I’m scheduled to see the sedation dentist to have my wisdom teeth extracted in three weeks. I just had my initial consultation and x-rays and they went over most of the instructions with me. They also sent a sheet home with me that had post-op instructions and it talked about using gauze after the extractions are done. I’m a little worried, since this is a sedation dentist and all… is there a possibility that I could fall asleep and choke on the gauze or, worse yet, choke on it just because I’m not mentally with it after? Is the gauze absolutely necessary or are there alternatives?
Julia in Nebraska
The gauze is only needed while you’re actively bleeding. The pressure helps stop it and will help protect the blood clot as it forms. The clot is important because it protects the socket. Without it, your bone is exposed and that can be a very uncomfortable experience. So, you really want to do everything you can to protect the area and promote healing right after the tooth extractions. Gauze is a great choice because it’s gentle, absorbent, and can be changed out easily. The gauze you’ll receive from the sedation dentist will also be sterilized, so you don’t introduce bacteria into the socket. In other words, the gauze is a huge benefit that you don’t want to overlook.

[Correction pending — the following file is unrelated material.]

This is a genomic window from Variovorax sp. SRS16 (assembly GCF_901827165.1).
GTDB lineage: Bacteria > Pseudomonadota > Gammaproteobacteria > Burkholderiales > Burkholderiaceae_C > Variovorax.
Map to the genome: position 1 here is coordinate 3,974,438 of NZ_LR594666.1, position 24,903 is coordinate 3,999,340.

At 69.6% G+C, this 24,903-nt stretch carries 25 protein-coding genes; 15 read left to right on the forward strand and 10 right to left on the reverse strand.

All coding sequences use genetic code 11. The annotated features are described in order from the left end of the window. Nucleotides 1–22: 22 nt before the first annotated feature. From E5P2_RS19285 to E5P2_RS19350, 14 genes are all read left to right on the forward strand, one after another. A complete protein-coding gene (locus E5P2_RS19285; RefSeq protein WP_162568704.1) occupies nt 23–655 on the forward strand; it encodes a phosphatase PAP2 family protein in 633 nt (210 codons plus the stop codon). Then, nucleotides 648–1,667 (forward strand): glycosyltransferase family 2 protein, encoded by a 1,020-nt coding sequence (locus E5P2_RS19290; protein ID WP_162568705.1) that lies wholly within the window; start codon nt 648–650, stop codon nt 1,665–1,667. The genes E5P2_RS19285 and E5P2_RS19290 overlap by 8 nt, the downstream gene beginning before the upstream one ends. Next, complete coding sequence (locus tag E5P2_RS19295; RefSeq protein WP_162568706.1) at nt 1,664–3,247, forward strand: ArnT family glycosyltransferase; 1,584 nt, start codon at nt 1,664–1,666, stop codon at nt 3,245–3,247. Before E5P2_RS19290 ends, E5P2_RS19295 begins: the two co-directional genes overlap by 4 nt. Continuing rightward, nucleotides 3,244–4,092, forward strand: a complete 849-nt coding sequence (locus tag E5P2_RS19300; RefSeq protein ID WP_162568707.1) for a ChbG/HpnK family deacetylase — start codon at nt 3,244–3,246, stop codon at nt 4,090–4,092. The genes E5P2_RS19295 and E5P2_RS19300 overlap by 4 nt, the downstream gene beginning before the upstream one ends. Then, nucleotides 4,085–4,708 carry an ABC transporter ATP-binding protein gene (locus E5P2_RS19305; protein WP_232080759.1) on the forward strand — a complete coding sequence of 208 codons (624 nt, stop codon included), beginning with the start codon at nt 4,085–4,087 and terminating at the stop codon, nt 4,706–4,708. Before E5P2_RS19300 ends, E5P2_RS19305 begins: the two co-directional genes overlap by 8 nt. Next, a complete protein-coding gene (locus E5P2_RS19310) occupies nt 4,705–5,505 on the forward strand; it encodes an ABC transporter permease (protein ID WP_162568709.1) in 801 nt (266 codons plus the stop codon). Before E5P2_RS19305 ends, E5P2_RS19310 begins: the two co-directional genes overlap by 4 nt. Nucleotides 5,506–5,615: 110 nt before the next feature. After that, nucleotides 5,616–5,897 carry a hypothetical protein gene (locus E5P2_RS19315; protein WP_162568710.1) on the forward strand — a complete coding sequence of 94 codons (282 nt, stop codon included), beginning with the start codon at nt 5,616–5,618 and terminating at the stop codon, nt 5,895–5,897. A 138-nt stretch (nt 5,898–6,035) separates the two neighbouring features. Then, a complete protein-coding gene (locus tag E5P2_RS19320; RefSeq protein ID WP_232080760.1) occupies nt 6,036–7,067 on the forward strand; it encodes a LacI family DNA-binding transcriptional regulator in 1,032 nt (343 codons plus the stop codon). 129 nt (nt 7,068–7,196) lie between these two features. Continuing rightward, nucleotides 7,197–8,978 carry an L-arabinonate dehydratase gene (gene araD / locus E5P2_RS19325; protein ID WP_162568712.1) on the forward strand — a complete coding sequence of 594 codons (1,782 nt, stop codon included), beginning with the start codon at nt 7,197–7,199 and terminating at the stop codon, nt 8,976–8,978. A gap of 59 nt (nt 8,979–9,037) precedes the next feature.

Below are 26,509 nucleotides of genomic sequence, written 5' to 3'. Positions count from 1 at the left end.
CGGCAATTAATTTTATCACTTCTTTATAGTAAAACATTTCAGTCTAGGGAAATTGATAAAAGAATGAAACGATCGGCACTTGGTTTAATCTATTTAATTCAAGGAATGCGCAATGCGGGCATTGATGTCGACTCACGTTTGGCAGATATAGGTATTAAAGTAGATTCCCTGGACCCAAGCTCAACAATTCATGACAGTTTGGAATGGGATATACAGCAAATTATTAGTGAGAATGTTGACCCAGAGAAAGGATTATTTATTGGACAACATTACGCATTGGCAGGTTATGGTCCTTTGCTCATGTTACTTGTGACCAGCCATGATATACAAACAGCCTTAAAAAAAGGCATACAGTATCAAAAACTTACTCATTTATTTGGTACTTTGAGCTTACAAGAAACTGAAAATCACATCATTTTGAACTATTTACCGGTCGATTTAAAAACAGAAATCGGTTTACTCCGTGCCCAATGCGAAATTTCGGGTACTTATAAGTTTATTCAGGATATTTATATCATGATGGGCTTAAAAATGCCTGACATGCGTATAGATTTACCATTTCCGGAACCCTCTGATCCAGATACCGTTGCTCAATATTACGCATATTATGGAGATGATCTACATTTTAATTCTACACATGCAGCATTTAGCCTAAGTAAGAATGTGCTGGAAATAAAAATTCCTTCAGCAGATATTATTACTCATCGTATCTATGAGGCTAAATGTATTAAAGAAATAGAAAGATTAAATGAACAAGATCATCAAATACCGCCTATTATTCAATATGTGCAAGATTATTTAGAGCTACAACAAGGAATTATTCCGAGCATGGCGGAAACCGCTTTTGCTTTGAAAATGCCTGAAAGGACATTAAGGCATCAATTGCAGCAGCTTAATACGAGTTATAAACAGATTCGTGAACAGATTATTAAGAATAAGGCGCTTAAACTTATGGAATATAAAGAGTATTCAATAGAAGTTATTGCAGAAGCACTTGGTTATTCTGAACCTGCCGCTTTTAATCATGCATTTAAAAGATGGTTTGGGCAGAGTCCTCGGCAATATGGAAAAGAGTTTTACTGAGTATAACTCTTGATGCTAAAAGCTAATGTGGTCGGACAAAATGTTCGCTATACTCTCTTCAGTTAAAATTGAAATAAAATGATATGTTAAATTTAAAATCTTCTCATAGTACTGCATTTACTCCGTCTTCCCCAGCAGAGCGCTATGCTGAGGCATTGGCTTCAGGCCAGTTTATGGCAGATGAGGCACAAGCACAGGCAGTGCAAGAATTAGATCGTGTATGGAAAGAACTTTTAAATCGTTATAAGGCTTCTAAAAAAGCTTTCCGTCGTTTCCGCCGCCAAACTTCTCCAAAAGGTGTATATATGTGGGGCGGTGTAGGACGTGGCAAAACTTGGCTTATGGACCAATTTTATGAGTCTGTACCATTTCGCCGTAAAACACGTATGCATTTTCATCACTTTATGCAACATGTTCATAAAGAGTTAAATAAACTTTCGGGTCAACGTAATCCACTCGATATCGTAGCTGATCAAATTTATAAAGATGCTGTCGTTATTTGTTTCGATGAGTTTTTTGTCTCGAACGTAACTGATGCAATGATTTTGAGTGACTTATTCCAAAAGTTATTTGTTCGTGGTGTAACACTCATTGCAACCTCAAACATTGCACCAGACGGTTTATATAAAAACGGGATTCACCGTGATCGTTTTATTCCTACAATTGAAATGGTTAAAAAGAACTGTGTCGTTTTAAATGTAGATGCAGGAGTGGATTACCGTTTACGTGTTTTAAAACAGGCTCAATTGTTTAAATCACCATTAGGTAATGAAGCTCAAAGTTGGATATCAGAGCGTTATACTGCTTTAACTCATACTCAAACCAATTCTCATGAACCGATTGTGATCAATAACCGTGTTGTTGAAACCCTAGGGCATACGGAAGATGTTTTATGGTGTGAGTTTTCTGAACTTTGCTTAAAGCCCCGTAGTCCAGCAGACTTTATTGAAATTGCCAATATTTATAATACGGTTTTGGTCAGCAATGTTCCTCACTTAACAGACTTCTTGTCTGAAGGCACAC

You will be groggy after you leave the sedation dentist and you’ll probably want to sleep off the meds. Even still, it’s highly unlikely that you’ll have an issue with the gauze. You should have a responsible adult with you after surgery and that person should stay with you until the meds are out of your system. You can talk to that person in advance about your concerns and make sure that they understand the importance of their job. They really do need to look out for you and also make sure you’re not up and walking around while you’re still disoriented. They can help keep an eye on how you’re doing with your gauze, too. You shouldn’t lay down with it in and you’ll need to change it out about every 45 minutes until it’s only light pink when you’re supposed to be ready for a change. At that point, you can take it out without worry. This could happen as little as one hour after surgery, or about the time you’re getting home, or it could be about five hours later.
This post is sponsored by Cleveland dentist Hylan Dental Care.